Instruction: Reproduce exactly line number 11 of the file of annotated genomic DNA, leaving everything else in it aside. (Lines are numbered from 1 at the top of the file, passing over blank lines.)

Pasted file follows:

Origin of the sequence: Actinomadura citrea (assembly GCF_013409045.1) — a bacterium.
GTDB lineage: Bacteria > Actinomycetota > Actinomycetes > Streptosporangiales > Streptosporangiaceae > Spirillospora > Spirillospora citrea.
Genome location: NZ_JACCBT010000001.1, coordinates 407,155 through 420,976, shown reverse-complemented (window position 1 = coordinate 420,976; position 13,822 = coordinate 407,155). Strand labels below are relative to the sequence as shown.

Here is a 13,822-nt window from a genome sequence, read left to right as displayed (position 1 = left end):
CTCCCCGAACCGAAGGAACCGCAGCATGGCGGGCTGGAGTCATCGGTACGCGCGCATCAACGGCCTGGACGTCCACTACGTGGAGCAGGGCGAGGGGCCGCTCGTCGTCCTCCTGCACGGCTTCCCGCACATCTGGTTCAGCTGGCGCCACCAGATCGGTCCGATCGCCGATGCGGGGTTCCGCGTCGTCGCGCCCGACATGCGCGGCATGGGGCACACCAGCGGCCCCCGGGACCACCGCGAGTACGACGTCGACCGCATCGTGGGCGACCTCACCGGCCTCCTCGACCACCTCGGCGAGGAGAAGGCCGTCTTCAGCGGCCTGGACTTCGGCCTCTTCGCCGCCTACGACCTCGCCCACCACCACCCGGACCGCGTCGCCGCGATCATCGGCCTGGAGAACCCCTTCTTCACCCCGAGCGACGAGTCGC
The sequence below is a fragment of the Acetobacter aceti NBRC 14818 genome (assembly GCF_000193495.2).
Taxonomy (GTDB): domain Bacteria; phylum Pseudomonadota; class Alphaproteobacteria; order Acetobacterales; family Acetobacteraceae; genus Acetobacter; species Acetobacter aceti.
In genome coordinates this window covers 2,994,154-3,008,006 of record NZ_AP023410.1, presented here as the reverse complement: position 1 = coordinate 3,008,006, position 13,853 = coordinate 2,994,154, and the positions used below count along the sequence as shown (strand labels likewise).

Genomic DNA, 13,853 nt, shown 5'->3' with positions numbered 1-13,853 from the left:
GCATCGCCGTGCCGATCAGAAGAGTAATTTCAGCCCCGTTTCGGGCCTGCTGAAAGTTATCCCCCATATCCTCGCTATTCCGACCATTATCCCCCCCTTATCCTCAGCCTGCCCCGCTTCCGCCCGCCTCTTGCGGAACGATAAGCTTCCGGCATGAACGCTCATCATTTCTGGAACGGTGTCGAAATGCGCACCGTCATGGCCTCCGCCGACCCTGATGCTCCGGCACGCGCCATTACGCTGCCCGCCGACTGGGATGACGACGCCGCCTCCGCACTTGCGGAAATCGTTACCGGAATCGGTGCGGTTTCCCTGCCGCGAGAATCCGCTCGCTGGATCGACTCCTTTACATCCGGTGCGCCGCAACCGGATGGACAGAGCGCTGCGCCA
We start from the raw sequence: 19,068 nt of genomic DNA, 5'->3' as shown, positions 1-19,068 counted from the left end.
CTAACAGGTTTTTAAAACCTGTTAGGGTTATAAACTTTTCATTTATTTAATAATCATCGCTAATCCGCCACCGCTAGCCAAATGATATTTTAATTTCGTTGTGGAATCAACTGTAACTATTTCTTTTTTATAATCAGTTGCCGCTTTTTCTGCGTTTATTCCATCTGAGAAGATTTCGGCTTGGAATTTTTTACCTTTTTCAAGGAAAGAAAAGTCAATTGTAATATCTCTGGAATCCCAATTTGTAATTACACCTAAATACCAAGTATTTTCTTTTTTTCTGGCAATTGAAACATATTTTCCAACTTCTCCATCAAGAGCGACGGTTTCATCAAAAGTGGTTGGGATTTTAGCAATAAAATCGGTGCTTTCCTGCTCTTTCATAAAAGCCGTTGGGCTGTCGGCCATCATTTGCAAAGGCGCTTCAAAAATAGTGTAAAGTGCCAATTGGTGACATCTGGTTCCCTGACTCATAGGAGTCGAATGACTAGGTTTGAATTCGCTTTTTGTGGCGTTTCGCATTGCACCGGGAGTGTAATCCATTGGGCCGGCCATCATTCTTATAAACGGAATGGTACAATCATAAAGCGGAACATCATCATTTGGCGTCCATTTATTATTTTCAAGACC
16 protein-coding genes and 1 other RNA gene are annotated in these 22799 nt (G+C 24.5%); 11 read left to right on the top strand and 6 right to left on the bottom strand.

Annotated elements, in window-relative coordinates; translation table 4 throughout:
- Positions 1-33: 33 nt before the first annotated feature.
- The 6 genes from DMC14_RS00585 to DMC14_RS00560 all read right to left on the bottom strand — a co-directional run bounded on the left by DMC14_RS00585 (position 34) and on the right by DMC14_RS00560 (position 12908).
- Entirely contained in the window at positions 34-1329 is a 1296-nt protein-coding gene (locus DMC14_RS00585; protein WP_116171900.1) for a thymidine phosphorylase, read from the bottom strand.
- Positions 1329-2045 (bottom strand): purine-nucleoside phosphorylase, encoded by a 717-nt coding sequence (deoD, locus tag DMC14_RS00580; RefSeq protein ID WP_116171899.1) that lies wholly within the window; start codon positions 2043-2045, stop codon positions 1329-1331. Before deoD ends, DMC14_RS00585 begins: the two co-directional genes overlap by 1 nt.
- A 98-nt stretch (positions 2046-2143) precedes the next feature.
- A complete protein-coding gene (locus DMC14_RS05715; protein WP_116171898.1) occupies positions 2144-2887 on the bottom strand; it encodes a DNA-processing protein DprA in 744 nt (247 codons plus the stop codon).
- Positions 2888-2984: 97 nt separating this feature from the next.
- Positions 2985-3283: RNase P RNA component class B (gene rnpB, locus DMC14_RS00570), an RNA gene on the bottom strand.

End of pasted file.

We start from the raw sequence: 19,068 nt of genomic DNA, 5'->3' as shown, positions 1-19,068 counted from the left end.